Reviewer: David J. Dries, MD (University of Minnesota Medical School)
Description: This is the fourth edition of a pocket-sized loose-leaf manual on hemodynamic monitoring, typically in the critical care setting.
Purpose: A review is provided of measurement, interpretation, and integration of hemodynamic parameters in critical care patient evaluation and management.
Audience: Nurses, respiratory therapists, and trainees working in the critical care setting are an appropriate audience for this work. The senior editor is a former respiratory therapy director and educator. Associate editors represent a variety of critical care disciplines.
Features: Beginning with a review of physiology, the reader encounters common cardiopulmonary conditions in the critical care unit and monitoring techniques, including pulmonary artery catheterization with continuous pulmonary arterial saturation monitoring, peripheral arterial pressure monitoring, and central venous pressure monitoring. Identifying and managing cardiopulmonary problems is then discussed. A final chapter describes common vasoactive drugs with particular emphasis on cardiovascular agents rather than agents addressing changes in pulmonary function. Each chapter is a combination of tables and line drawings that all reproduce with good quality. References are provided only occasionally and reflect classic reviews in the critical care medicine and nursing literature. An appendix describes measurement of body surface area. The index of seven pages provides adequate access to content.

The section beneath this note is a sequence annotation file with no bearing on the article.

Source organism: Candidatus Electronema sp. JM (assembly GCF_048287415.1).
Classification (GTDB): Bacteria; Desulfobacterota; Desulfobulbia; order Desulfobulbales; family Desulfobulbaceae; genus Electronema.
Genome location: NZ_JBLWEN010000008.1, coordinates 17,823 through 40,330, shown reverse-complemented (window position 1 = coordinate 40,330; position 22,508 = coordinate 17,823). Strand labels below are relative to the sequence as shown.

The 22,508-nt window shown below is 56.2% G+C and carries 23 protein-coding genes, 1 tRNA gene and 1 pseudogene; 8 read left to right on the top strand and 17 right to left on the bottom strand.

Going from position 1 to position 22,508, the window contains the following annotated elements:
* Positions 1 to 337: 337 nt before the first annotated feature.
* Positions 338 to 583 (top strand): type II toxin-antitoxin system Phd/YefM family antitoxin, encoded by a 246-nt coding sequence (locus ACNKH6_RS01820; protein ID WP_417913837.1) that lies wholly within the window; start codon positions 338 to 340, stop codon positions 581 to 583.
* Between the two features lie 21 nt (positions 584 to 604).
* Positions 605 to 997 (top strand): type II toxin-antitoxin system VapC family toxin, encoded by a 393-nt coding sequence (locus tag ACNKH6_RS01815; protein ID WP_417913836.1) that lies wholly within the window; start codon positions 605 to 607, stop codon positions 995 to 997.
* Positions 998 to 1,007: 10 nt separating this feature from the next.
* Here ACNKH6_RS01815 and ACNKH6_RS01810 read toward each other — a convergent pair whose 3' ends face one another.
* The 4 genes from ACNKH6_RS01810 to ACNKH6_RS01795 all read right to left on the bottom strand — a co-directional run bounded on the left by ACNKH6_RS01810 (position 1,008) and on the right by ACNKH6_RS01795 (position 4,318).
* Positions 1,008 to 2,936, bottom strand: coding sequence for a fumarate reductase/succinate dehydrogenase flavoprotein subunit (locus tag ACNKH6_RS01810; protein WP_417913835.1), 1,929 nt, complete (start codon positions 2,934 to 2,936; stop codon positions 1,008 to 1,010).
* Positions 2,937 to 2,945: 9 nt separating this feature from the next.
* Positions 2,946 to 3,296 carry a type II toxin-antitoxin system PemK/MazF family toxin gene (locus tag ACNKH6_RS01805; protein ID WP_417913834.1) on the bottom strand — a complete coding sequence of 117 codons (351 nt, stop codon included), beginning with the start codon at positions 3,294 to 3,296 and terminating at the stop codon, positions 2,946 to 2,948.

Assessment: This is a worthy companion for the bedside critical care nurse or therapist and the junior practitioner. This is not a physiology or clinical strategies collection but rather a pocket-sized compendium of data allowing one to make decisions. Emphasis is on "bread and butter" critical care hemodynamic monitoring rather than less invasive techniques now in clinical trials.